Nowadays, most people have a phone number.
It’s customary to read out each digit separately, but note:
- 0 is commonly said as "oh" /əʊ/ due to its resemblance to the letter O, rather than "zero.”
- double digits (fairly common) are often expressed as 11 = “double one", 22 = “double two", etc.
- triple digits (fairly rare) are often expressed, e.g. as 111 = "triple 1" or "treble one", 222 = "triple 2"/"treble 2", etc.
- quadruple digits however tend to be expressed as 1111 = “double one, double one",
There may be a country code as well, with a following 0 in brackets.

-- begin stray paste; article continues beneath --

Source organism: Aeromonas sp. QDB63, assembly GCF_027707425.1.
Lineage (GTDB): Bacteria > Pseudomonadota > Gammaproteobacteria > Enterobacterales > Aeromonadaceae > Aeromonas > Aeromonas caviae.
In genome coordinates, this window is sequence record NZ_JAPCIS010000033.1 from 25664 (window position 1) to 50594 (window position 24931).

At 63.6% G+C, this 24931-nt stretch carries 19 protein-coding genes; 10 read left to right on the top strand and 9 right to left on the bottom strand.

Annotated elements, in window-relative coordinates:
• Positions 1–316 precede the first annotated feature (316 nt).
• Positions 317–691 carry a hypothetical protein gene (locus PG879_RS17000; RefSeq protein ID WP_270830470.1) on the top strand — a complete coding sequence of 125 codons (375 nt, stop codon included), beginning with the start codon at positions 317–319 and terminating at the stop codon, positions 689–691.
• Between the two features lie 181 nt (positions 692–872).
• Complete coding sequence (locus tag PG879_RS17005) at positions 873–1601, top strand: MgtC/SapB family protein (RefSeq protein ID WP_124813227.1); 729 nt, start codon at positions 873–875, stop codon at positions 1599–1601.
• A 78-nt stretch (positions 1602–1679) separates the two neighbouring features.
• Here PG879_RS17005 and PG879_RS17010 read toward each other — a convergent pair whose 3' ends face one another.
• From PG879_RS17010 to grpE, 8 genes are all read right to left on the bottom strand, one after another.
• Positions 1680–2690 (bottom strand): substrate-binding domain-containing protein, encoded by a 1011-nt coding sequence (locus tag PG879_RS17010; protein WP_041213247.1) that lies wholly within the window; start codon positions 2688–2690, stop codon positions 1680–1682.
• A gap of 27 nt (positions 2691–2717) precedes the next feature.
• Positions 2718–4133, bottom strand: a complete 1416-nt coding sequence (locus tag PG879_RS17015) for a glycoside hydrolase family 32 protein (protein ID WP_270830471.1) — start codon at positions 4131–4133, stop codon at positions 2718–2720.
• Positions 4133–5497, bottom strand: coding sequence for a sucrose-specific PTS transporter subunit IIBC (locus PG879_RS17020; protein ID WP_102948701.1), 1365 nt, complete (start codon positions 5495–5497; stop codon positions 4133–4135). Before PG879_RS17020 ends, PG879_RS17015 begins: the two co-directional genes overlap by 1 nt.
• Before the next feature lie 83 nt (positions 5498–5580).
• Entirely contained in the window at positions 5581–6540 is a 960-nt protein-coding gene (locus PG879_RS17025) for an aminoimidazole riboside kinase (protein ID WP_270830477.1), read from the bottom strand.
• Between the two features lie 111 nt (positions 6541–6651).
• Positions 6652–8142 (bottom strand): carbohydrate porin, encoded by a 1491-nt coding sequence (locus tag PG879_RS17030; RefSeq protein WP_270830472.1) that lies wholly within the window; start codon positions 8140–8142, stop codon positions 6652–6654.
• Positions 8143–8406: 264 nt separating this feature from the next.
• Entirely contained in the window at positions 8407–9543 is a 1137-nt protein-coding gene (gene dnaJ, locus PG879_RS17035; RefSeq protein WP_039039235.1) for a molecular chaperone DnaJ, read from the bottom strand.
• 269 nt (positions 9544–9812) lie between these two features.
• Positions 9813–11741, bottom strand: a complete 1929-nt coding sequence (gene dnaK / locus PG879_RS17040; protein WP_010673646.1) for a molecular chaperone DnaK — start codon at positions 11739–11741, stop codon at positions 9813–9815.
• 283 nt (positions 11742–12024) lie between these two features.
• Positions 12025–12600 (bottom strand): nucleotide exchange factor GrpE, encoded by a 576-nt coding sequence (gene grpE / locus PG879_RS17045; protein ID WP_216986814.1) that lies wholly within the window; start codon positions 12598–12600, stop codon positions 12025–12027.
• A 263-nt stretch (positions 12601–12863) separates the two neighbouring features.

Accurately recording phone numbers is an important skill, particularly in some roles, e.g. receptionist. The person receiving the number should repeat the number back to check understanding.
|A, B, C||2|
|D, E, F||3|
|G, H, I||4|
|J, K, L||5|
|M, N, O||6|
|P, Q, R, S||7|
|T, U, V||8|
|W, X, Y, Z||9|
So, for example, the word English becomes 3645474.